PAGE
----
Ashley Monroe’s excellent new album The Blade — which serves as something close to her sophomore record — is out now. Following up 2013’s critically-acclaimed Like A Rose, this new record showcases Monroe’s ability to honor country’s disparate past, from bluegrass and honky-tonk to gut-wrenching ballads like the title track. Today, she’s shared a rendition of an old heartland classic — John Mellencamp’s “Pink Houses.”
The cover is her contribution to the Amazon Acoustics playlist, and it’s a great choice for Monroe, whose throaty alto chirps and hitches similarly to Mellencamp’s signature gravelly delivery. Monroe’s version doesn’t reinvent the wheel, but her feathery voice takes on the nostalgia-heavy scenes of Americana goodness and reshapes them with an air of hopefulness. The infamous opening scene of this song — a black man sitting in his yard in Indiana unfazed by the interstate traffic — is a real moment of such peace that it prompted Mellencamp to write the whole song, which became an iconic bit of American ephemera.
John McCain tried to use the song in his campaigns and Mellencamp hit him with a cease and desist; same goes for the song’s use in events promoting same-sex marriage opponents National Organization for Marriage. This background makes it unique in some ways: It’s a working-class anthem written by a man without any interest in the conservative ideals that often embody a blue-collar mindset. It’s a song by a man with such a strong belief in democratic principles and liberal politics that he discouraged its use by people who ascribe to those values. I haven’t had a lot of reason to feel national pride lately, given the unending slew of tragedies related to police brutality toward the African American people of our nation. That underlying context gives the opening lyrics more weight; they celebrate a peaceful, happy black man embracing his freedom, and that’s an image we desperately need to hang onto right now. Mellencamp recognized how beautiful that peacefulness was, how rare it was and how much it mattered. Maybe we can draw some hope from this 32-year-old scene.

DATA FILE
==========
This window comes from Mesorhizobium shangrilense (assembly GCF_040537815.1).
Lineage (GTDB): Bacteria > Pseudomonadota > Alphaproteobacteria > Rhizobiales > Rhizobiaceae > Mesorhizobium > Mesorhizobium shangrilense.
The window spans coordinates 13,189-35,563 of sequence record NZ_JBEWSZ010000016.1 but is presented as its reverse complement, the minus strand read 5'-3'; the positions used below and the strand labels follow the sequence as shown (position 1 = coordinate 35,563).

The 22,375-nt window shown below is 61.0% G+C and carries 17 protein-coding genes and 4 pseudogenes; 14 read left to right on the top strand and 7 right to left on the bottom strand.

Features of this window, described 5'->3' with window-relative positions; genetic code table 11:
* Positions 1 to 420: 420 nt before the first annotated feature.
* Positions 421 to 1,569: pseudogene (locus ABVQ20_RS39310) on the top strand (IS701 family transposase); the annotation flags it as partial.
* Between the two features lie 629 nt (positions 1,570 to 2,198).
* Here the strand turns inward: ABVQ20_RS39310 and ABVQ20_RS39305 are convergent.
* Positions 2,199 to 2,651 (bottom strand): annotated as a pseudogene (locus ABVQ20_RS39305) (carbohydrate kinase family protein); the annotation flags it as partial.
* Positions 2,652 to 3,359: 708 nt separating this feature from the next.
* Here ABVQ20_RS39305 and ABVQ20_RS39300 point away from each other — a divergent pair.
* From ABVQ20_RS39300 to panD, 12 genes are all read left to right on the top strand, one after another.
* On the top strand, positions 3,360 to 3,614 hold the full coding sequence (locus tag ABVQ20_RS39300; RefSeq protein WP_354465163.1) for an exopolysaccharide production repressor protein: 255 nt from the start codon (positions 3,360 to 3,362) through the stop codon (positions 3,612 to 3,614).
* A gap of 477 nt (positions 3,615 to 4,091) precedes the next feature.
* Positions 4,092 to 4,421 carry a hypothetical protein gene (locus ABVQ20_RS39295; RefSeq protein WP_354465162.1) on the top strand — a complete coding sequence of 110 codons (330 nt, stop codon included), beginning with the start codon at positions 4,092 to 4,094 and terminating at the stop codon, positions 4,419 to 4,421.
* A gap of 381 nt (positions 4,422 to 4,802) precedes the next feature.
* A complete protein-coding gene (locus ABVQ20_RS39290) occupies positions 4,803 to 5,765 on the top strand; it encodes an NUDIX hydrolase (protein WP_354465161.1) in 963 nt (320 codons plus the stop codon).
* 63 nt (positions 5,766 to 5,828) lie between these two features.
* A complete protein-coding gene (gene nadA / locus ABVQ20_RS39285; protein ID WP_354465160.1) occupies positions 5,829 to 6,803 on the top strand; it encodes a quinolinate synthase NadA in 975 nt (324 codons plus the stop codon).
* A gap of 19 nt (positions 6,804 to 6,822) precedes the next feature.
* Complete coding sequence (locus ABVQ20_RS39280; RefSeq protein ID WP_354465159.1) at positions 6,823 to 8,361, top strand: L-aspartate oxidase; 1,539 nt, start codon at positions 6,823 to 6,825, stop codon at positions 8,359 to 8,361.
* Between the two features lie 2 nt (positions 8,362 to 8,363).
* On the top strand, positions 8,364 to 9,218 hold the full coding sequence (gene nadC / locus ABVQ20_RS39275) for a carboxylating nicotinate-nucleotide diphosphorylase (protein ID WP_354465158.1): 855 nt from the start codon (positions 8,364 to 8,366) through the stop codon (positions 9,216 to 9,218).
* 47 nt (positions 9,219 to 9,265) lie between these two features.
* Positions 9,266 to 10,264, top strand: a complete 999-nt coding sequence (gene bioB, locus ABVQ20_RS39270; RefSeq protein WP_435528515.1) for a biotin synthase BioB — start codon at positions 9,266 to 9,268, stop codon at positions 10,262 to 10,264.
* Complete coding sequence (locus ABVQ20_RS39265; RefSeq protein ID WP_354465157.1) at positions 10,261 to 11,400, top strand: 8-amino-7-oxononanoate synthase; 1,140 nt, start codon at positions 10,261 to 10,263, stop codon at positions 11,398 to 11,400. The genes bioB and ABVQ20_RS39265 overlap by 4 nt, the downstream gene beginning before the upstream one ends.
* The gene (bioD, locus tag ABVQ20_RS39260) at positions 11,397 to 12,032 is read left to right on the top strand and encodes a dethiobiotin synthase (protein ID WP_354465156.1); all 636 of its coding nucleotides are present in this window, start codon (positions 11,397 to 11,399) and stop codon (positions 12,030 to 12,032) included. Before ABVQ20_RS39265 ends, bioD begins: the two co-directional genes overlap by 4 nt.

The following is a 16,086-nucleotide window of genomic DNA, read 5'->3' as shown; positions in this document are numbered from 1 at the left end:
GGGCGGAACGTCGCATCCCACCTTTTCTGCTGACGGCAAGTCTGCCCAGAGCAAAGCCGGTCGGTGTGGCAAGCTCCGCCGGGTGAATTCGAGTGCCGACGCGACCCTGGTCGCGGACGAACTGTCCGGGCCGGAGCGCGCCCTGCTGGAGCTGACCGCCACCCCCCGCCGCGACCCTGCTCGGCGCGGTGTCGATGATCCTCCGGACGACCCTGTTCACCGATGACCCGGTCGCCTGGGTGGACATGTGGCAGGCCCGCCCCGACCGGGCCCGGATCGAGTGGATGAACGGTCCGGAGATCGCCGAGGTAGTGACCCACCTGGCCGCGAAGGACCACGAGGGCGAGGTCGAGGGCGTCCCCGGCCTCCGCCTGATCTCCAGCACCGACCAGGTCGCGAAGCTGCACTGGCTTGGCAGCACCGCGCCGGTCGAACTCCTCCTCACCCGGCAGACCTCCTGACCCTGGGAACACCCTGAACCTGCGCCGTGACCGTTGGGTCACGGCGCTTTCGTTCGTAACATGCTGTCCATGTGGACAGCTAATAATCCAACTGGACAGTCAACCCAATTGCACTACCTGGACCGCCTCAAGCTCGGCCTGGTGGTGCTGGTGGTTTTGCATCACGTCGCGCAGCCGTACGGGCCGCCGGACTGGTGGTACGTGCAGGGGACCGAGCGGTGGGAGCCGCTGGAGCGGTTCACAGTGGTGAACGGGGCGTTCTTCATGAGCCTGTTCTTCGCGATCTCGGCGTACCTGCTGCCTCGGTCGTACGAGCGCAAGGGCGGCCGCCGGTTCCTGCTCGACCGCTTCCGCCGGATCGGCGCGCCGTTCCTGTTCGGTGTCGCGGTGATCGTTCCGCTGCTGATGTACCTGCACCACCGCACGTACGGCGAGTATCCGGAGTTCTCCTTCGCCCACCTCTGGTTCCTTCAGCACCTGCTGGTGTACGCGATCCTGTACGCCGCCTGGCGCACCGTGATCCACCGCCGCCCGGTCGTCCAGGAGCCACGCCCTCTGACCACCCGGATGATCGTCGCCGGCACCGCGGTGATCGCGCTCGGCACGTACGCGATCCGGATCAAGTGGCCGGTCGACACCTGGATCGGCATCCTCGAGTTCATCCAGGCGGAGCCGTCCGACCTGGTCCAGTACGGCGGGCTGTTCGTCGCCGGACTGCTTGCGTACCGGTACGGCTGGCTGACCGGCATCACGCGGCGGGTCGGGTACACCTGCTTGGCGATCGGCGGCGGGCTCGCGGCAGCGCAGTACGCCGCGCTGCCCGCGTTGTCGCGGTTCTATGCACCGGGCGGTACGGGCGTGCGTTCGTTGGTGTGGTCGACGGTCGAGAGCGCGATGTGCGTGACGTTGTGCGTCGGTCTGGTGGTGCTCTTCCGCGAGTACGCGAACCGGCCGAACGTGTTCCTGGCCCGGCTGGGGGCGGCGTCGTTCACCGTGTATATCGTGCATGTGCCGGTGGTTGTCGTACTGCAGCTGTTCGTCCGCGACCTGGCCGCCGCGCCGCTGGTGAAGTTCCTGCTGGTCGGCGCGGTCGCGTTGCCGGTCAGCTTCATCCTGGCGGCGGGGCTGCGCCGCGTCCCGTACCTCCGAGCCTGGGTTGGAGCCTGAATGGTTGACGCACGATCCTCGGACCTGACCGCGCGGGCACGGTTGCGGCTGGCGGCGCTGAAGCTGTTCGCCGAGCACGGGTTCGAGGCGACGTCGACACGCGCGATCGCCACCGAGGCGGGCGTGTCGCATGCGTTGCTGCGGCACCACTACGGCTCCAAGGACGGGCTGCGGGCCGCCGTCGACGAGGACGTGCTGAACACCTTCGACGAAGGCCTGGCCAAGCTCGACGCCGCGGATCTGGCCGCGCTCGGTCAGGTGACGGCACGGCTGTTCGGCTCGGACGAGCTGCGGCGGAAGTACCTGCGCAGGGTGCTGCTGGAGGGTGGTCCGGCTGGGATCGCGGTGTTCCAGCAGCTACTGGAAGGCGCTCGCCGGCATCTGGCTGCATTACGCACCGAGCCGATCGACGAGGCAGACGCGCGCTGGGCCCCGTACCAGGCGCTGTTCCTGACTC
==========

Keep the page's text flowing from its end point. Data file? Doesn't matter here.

“Pink Houses” distills the essence of American pride and daily life into gorgeous acoustic vignettes; the simple pleasure of sitting in your backyard, the funny and fading tattered dreams of our glory days, the vacations and pills that distract us from our shared everyday ennui. Monroe’s been working to gain traction in Nashville for nearly a decade now, and you get a sense of that weariness in her delivery. It’s American because it encapsulates all our wildest dreams, how often these fantasies fail us, and the unrelenting urge to keep trudging through reality, anyway. Something about dedicating yourself to that slog, working relentlessly toward something bigger, ends up being just as valuable right as grasping the dream will be in the future. Listen below.
You can get the entire Amazon Acoustics playlist here. Amazon Prime subscribers can also add individual tracks to their players and stream them for free.